Partners in Performance Blog

Selling Cycle is NOT One, Two, Skip a Few

When I am driving to a destination, unless I am in site-seeing mode, I plan my route and look for the fastest way to get there. That’s true for many people. But when it comes to selling, it’s astonishing how this simple concept isn’t tackled with the same fervor and consistency.

A client recently told me that the sales cycle for their business is a “long process and it just takes time.”  I hear this a lot. In fact, it’s what I told myself in my early selling years. I was selling an intangible, high ticket service to multiple buyers. I told myself that this was a complex sale and it just takes time. That was then. Now I ask myself and the people I coach different questions.

  • “What if your sales cycle is long because of what you’re doing? Or not doing?”
  • “What if you could shorten the sales cycle from 8-10 steps to only 3?”
  • “What if you could map out and document the shortest route possible to achieve the most profitable sale?”

It seems to me that figuring out how to eliminate this sales mistake would be time very well spent, especially if you’re a sales manager working with a team of people who are each doing their own thing. When asked to spell out the steps in their selling approach, the answers I get are often fuzzy, inconsistent and not specific. And of course, there’s nothing documented which makes it difficult to replicate. We know the risk. While sales people may be doing THEIR best, it is not THE best. And that directly impacts sales results.

Sales Cycle Example

For my business, I have ‘Sales Maps’ for 4 different scenarios. This  example is how I plan to close a complex sale in 3 steps. Does it always work? Not necessarily. But it usually does and it certainly would never work if I didn’t have the plan mapped out in the first place. Remember  ̶  your steps will be different. The key point is that you figure out and document your ideal.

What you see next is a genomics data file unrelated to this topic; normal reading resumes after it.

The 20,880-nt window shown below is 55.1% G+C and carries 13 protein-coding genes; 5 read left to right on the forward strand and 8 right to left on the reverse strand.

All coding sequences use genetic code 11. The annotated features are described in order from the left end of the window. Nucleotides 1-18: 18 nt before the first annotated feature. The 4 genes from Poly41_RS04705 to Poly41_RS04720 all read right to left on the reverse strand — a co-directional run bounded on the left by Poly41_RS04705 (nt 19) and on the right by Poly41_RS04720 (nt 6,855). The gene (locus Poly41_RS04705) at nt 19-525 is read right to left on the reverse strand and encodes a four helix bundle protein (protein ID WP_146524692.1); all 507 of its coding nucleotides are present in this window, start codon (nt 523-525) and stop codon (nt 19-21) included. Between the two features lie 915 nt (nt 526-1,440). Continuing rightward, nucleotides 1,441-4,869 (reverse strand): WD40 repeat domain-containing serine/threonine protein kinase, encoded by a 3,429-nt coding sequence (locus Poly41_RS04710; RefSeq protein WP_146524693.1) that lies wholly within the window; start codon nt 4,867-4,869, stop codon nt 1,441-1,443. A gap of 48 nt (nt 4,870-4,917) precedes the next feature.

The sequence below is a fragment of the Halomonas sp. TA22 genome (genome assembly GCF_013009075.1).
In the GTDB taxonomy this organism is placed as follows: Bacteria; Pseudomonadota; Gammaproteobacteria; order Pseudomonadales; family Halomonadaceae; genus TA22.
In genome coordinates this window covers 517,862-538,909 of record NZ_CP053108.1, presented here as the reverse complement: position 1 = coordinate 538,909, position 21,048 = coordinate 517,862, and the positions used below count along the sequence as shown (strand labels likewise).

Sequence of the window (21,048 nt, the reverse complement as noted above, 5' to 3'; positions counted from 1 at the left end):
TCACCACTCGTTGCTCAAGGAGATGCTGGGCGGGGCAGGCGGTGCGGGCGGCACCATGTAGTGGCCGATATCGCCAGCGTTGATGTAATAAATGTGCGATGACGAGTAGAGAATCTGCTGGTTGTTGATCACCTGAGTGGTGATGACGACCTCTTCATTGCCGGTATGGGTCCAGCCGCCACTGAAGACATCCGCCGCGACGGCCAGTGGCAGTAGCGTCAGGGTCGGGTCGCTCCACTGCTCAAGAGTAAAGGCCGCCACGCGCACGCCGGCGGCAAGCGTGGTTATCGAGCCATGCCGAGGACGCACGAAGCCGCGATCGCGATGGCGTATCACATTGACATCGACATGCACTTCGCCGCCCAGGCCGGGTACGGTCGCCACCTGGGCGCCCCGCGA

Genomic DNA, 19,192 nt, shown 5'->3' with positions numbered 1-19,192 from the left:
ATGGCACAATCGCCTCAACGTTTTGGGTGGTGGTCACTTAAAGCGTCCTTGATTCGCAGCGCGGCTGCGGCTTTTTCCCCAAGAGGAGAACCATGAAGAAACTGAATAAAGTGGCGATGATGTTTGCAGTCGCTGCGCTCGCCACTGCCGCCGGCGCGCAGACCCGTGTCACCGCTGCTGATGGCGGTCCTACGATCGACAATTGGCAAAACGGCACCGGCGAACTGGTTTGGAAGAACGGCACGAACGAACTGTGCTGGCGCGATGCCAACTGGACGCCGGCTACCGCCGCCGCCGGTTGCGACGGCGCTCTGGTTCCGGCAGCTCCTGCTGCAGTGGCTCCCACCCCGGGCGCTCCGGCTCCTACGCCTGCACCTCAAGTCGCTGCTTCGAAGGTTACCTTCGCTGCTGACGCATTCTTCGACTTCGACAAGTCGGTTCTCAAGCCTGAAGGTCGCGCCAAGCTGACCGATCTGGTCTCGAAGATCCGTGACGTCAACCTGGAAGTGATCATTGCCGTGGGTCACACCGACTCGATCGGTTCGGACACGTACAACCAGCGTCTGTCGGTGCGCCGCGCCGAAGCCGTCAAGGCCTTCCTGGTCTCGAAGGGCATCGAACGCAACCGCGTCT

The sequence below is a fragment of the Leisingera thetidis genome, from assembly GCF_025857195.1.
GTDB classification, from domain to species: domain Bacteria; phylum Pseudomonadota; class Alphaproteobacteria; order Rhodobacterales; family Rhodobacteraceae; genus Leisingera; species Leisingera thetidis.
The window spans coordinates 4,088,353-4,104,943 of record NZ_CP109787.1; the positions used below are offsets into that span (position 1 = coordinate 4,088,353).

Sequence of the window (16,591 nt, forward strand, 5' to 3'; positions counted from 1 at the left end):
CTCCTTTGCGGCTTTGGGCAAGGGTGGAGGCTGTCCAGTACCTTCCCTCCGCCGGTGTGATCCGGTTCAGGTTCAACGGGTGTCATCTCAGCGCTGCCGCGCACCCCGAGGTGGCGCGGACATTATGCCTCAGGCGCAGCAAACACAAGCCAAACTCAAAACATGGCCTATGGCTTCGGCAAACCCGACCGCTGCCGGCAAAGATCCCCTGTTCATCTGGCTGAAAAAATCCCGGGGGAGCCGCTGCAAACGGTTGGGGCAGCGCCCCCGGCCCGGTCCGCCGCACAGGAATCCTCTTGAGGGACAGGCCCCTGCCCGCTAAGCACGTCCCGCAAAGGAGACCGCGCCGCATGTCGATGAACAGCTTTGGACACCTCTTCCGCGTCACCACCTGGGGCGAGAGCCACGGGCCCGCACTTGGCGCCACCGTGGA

1. Step One: Meeting with decision maker: The sales process within this meeting is structured, highly focused on uncovering needs and is designed to close for a meeting with other key stakeholders that will influence the decision. The goal is identify tentative dates for meeting two. Note: if asked to prepare a proposal at this point, I advise the client that the solution developed will be better if it reflects the input from key stakeholders on his team.  I also know that if I jump to a proposal after Step One, I run the risk of getting resistance from other decision influencers who have not been engaged and I may get push back on pricing. By involving the key stakeholders in a second meeting, I get their ‘buy in’ and I can demonstrate the value they will be getting and that prevents push back on price.
  2. Step Two: Meeting with key stakeholders: Again, I use a well planned and structured sales process which focuses heavily on uncovering needs and gaining different perspectives. I get rich information I need to make a compelling proposal. The goal of this meeting is to book a meeting for a proposal presentation.
  3. Proposal Presentation Meeting: Using a well planned and structured process, we walk through the proposal and address key questions and concerns along the way. The sale is a natural conclusion of this meeting because everybody sees their ‘footprint’ on the proposal. The goal is to close the sale by scheduling dates and initiating next steps to get the project underway.

Whatever your sales cycle looks like please, please, please! do the following:

In between each step, before ending each meeting or conversation, have a concrete call to action – a timed next step that moves the action forward. There is nothing that contributes more to a long sales cycle than leaving a meeting with next steps loosely arranged.

Always Be Closing. Obtain commitment from your client to DO something that moves the action  forward right then and there. Just get it inked before you leave.

I am eager to hear from you. Leave me a comment. And do it NOW while it’s fresh in your mind!

This entry was posted by TanjaParsley on May 16, 2012 in Closing Skills, Sales Process, Sales Strategy, Selling Cycle. Bookmark the permalink. Follow comments with the RSS feed for this post. Post a comment or leave a trackback.

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